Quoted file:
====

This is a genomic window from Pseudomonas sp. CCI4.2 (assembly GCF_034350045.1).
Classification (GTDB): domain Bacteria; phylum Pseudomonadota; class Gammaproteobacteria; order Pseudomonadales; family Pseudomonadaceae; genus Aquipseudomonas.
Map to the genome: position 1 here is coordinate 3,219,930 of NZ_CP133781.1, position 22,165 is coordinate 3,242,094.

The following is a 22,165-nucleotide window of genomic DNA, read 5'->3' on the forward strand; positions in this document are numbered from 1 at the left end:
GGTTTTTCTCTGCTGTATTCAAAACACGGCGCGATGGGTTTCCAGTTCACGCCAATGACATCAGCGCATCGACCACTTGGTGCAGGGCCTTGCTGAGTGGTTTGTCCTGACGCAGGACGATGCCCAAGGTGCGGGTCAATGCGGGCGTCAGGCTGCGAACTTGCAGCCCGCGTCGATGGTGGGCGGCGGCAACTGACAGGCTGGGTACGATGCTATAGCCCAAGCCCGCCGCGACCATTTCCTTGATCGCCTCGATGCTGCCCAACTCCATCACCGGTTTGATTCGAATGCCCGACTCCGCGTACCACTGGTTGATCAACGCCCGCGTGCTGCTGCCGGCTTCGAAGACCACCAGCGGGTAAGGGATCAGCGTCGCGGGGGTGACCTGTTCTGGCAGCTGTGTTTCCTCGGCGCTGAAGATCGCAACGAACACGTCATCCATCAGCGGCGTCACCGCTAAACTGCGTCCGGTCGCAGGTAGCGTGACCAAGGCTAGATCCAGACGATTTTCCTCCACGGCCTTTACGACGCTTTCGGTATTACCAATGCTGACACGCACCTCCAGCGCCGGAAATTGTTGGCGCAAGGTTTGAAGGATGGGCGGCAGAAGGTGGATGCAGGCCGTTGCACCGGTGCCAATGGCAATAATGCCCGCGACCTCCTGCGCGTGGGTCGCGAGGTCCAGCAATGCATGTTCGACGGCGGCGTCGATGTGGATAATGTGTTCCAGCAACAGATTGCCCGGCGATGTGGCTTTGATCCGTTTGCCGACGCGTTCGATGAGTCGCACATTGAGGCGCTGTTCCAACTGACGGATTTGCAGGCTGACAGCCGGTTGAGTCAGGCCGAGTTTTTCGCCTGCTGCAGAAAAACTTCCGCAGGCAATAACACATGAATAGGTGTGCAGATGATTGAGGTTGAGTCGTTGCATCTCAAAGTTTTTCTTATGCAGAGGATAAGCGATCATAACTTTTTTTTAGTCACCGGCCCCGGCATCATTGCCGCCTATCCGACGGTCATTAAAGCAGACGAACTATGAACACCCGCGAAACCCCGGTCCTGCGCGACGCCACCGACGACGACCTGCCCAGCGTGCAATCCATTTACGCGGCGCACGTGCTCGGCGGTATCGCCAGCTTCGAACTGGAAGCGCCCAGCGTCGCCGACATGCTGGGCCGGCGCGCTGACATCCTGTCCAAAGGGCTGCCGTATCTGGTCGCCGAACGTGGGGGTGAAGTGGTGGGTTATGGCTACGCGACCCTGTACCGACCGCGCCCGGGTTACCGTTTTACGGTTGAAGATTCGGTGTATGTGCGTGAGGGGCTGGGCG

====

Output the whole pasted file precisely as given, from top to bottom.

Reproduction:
This is a genomic window from Pseudomonas sp. CCI4.2 (assembly GCF_034350045.1).
Classification (GTDB): domain Bacteria; phylum Pseudomonadota; class Gammaproteobacteria; order Pseudomonadales; family Pseudomonadaceae; genus Aquipseudomonas.
Map to the genome: position 1 here is coordinate 3,219,930 of NZ_CP133781.1, position 22,165 is coordinate 3,242,094.

The following is a 22,165-nucleotide window of genomic DNA, read 5'->3' on the forward strand; positions in this document are numbered from 1 at the left end:
GGTTTTTCTCTGCTGTATTCAAAACACGGCGCGATGGGTTTCCAGTTCACGCCAATGACATCAGCGCATCGACCACTTGGTGCAGGGCCTTGCTGAGTGGTTTGTCCTGACGCAGGACGATGCCCAAGGTGCGGGTCAATGCGGGCGTCAGGCTGCGAACTTGCAGCCCGCGTCGATGGTGGGCGGCGGCAACTGACAGGCTGGGTACGATGCTATAGCCCAAGCCCGCCGCGACCATTTCCTTGATCGCCTCGATGCTGCCCAACTCCATCACCGGTTTGATTCGAATGCCCGACTCCGCGTACCACTGGTTGATCAACGCCCGCGTGCTGCTGCCGGCTTCGAAGACCACCAGCGGGTAAGGGATCAGCGTCGCGGGGGTGACCTGTTCTGGCAGCTGTGTTTCCTCGGCGCTGAAGATCGCAACGAACACGTCATCCATCAGCGGCGTCACCGCTAAACTGCGTCCGGTCGCAGGTAGCGTGACCAAGGCTAGATCCAGACGATTTTCCTCCACGGCCTTTACGACGCTTTCGGTATTACCAATGCTGACACGCACCTCCAGCGCCGGAAATTGTTGGCGCAAGGTTTGAAGGATGGGCGGCAGAAGGTGGATGCAGGCCGTTGCACCGGTGCCAATGGCAATAATGCCCGCGACCTCCTGCGCGTGGGTCGCGAGGTCCAGCAATGCATGTTCGACGGCGGCGTCGATGTGGATAATGTGTTCCAGCAACAGATTGCCCGGCGATGTGGCTTTGATCCGTTTGCCGACGCGTTCGATGAGTCGCACATTGAGGCGCTGTTCCAACTGACGGATTTGCAGGCTGACAGCCGGTTGAGTCAGGCCGAGTTTTTCGCCTGCTGCAGAAAAACTTCCGCAGGCAATAACACATGAATAGGTGTGCAGATGATTGAGGTTGAGTCGTTGCATCTCAAAGTTTTTCTTATGCAGAGGATAAGCGATCATAACTTTTTTTTAGTCACCGGCCCCGGCATCATTGCCGCCTATCCGACGGTCATTAAAGCAGACGAACTATGAACACCCGCGAAACCCCGGTCCTGCGCGACGCCACCGACGACGACCTGCCCAGCGTGCAATCCATTTACGCGGCGCACGTGCTCGGCGGTATCGCCAGCTTCGAACTGGAAGCGCCCAGCGTCGCCGACATGCTGGGCCGGCGCGCTGACATCCTGTCCAAAGGGCTGCCGTATCTGGTCGCCGAACGTGGGGGTGAAGTGGTGGGTTATGGCTACGCGACCCTGTACCGACCGCGCCCGGGTTACCGTTTTACGGTTGAAGATTCGGTGTATGTGCGTGAGGGGCTGGGCG